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Dickens is vague about the kind of education that Matthew Pocket is expected to give Pip. At the beginning of Chapter XXIV, Pip explains what little he knows about what is expected of both him and his tutor Mr. Pocket.
After two or three days, when I had established myself in my room and had gone backwards and forwards to London several times, and had ordered all I wanted of my tradesmen, Mr. Pocket and I had a long talk together. He knew more of my intended career than I knew myself, for he referred to his having been told by Mr. Jaggers that I was not designed for any profession, and that I should be well enough educated for my destiny if I could "hold my own" with the average of young men in prosperous circumstances. I acquiesced, of course, knowing nothing to the contrary.
Pip, of course, can't go to Eton or Oxford but needs some general knowledge to "hold his own" and to be a gentleman. Dickens is reflecting his own experience, because he had little formal education himself. Matthew Pocket is invented as a character in order to explain how Pip becomes a real gentleman by the time his secret benefactor Magwitch makes his appearance in Chapter XXXIX. It is significant that Pip, who had been virtually illiterate when he came to London, is reading a book in that chapter. He says:
I had a taste for reading, and read regularly so many hours a day.
After studying with Matthew Pocket, Pip knows some fiction, essays, poetry, and philosophy in English and may have even acquired some knowledge of French and even a little Latin. He has acquired "a taste for reading," which will be an asset to him for the rest of his life. He can recognize names like Homer and Socrates, Shakespeare and Milton. In fact, he is probably as well "educated" as a lot of the spoiled rich boys who went through Eton and Oxford and learned mostly rugby and rowing. The mark of an educated man is that he is adept at reading, speaking, and writing. The fact that Great Expectations is represented as Pip's autobiography demonstrates that he has become a good writer. His interview with Magwitch in Chapter XXXIX shows, among other things, that he has become very competent in expressing himself in the King's English--to the rich delight of his benefactor from New South Wales. Magwitch wanted him to become a gentleman of leisure and not to be trained for any kind of useful calling. Pip has become what the well-meaning but ignorant and illiterate Magwitch made him, and he will eventually realize to his horror that he is nothing but a spendthrift and a fop, not unlike so many other young gentlemen of his acquaintance.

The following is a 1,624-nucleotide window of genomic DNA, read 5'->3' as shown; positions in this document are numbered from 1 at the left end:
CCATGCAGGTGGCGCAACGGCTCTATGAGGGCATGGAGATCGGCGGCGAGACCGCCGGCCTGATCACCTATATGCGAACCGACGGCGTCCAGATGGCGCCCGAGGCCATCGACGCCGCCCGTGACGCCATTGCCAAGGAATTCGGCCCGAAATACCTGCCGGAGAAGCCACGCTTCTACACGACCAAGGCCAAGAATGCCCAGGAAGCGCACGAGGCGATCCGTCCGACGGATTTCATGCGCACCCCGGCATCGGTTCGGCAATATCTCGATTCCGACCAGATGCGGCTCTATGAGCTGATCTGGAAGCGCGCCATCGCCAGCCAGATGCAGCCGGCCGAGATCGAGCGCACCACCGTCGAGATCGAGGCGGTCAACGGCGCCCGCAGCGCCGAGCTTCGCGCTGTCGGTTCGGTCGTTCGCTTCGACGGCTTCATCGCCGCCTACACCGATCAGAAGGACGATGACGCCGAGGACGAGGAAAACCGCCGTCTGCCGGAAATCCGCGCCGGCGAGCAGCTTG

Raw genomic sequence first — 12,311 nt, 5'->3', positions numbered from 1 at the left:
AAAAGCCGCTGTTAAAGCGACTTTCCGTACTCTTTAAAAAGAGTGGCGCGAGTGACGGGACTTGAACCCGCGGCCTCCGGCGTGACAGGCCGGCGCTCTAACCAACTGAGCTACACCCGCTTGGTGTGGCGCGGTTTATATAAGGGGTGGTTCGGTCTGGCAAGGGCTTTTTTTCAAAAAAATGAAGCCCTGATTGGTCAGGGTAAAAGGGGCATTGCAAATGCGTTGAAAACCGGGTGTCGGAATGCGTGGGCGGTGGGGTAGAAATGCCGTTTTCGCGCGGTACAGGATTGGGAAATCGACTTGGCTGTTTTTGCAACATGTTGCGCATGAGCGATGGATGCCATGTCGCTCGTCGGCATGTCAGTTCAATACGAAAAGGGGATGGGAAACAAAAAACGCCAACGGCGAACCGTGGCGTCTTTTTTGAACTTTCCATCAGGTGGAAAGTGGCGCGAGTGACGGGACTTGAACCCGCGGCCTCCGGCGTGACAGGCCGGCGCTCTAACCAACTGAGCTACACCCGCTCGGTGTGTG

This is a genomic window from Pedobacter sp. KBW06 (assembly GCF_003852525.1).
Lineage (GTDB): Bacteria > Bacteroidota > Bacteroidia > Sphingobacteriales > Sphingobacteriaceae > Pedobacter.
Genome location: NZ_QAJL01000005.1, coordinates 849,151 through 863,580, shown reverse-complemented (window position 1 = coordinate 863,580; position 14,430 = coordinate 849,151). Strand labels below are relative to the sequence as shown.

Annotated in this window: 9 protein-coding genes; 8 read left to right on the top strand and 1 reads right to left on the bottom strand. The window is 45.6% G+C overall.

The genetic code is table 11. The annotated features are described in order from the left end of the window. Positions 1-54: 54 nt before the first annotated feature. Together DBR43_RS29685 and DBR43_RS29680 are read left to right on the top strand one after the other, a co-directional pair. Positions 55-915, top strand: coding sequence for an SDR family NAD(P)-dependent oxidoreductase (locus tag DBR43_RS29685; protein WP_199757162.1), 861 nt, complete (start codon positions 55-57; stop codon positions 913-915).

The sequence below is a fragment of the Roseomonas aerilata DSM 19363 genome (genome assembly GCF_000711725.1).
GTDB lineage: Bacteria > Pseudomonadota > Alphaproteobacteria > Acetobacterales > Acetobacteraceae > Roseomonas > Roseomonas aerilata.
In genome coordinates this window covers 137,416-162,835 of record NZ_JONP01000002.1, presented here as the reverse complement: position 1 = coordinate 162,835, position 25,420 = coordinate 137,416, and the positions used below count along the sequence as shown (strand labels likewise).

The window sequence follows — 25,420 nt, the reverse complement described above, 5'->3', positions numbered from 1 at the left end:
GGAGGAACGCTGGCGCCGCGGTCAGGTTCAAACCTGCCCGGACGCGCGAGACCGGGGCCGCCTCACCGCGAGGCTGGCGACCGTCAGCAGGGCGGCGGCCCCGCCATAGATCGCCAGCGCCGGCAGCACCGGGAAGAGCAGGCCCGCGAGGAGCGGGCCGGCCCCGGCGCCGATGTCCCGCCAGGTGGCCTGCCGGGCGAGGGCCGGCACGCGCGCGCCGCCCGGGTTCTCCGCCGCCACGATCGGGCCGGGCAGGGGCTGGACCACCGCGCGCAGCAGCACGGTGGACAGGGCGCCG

Pip has acquired some taste and discrimination in intellectual and cultural matters. This is largely due to his own reading and partly due to the influence of Matthew Pocket. It is especially significant that Pip is putatively the author of Great Expectations, which begins with these words identifying himself as the author of the entire book:
My father's family name being Pirrip, and my christian name Philip, my infant tongue could make of both names nothing longer or more explicit than Pip. So I called myself Pip, and came to be called Pip.
The quote that StephanieRR provides is a good representation of what type of training Mr. Pocket is to give Pip. To put it into words that don't belong to Dickens, Mr. Pocket is just giving him general instruction on life. There aren't specifics given, so to speak. Mr. Pocket is to make Pip like all educated men, so this education is very general.
Pip is sent to Mr. Pocket to further craft his gentlemanly image, specifically regarding how to fit in with proper London society. He teaches Pip such things as proper Victorian dining etiquette and all the best places in London to attend or any places to avoid. He is trying to make Pip indistinguishable from the other young men who were born into the life to which Pip was only recently introduced. He tells Pip that Mr. Jaggers said Pip "was not designed for any profession, but that [he] should be well enough educated for [his] destiny if [he] could 'hold [his] own' with the average of young men in prosperous circumstances (194)." Vol. II, Ch. V
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